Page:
Repo Man has achieved greatness in the short time it's been around and, like many cult films, it was helped tremendously by home video. So I guess it's fitting that this film gets a such a nice face-lift on DVD. For all you fans out there, this is a nice treat. I've never really been a fan of Anchor Bay in the past. I've written them off I dunno how many times. But recently, the Bay has been putting out some really top-notch work. It started with the special edition of Halloween they did, and they've gotten to the point where they are doing a real killer job each and every time. Repo Man is pretty stellar. Starting with the video, it's a clean anamorphic presentation. The colors are nice, there aren't any artifacts (in the backgrounds or otherwise) and the blacks are solid. You could eat off this picture - it's that clean. I enjoyed watching the movie again just because it looked so nice. The sound is even better. It's presented in either Dolby Digital 5.1 or 2.0, and both sound really nice. There's a bit more play in the 5.1 (as there should be) but the 2.0 is very spacious as well. In fact, if you had stereo accidentally selected, you may not notice for a while. That's a compliment by the way.

Repo Man is also a small special edition as well. Along with two trailers and a cast and crew listing, you'll find a commentary track that is as informative as it is funny. It features writer/director Alex Cox, along with producers, casting directors and cast members, talking about the trials of getting the film made and distributed, and where people are now. It's a real fun listen. I could have played pseudo-film historian and regurgitated all the info in this review, but hearing it for yourself is just that much more of a pay off. If you're even a small fan of this film, you should pick this disc up just for the commentary. Aside from that, there's the THX Optimode calibration signals (to test your audio and video set-up) and an Easter Egg in the special features section (it's nothing really - just a short video segment with the "Repo Code" played out in text over it). It's a small package, but it's a nice one and it's worth checking out.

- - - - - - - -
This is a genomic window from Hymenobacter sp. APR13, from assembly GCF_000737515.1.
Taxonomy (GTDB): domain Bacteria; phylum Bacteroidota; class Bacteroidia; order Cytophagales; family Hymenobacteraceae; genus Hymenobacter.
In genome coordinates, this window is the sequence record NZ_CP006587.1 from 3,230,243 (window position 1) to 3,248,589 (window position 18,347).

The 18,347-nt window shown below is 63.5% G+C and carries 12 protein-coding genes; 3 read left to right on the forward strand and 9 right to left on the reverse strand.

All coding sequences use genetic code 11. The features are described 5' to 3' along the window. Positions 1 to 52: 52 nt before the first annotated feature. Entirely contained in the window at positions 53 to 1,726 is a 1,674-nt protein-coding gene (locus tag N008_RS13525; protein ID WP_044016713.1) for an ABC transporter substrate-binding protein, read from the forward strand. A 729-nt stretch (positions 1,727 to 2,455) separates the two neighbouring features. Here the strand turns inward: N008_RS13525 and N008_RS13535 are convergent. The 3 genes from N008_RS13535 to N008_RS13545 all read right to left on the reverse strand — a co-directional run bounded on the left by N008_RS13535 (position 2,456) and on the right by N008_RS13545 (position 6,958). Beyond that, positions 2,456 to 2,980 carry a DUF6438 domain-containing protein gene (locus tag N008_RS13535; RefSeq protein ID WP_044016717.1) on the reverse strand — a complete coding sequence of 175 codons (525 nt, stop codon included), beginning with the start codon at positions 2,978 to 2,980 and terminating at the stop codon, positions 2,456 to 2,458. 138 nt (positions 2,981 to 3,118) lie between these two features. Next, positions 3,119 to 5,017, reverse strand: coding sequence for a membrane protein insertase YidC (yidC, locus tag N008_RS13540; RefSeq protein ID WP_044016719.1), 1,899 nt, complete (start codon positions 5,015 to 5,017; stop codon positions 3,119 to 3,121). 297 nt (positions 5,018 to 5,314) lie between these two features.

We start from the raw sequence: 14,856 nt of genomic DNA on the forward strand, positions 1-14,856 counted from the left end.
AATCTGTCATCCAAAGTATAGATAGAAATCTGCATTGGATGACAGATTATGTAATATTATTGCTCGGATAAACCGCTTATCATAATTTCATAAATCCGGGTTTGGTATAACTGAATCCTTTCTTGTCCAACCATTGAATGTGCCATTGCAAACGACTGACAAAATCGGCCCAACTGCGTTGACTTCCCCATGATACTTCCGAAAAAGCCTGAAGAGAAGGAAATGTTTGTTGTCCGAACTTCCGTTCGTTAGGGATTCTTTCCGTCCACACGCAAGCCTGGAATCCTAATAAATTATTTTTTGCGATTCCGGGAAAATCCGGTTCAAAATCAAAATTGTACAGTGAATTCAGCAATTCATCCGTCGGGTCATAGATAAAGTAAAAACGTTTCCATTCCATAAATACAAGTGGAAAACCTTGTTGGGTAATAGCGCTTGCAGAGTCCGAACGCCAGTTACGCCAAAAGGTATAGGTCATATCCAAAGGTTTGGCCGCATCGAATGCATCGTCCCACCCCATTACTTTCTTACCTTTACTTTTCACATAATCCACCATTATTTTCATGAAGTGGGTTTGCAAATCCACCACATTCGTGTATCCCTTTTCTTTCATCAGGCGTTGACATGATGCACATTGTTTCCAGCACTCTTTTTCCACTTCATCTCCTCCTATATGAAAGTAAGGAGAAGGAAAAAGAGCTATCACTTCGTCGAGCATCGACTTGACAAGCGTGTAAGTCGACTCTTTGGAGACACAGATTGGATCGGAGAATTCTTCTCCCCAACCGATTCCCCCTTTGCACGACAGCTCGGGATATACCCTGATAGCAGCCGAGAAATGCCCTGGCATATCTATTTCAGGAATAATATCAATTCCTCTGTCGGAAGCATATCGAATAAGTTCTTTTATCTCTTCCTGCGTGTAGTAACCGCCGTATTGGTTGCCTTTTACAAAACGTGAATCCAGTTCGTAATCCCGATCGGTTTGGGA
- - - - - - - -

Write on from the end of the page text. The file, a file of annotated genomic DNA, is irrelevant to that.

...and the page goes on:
Few cult films have made the impact Repo Man has. It's a universal (and Universal) favorite, that has a wide and diverse group of fans. But with the mainstream accessibility of DVD, more and more people will get a chance to see it and fall in love with it. It's not a serious film, but serious film fans can appreciate it. Anchor Bay is also releasing this same exact disc in a special edition tin, that includes a 48-page booklet about the film. Either way you decide to own this film, it's definitely worth owning. We'll just let Otto speak for us on this one: "Couldn't enjoy it any more, Mom. Mmmmmmm...."

Todd Doogan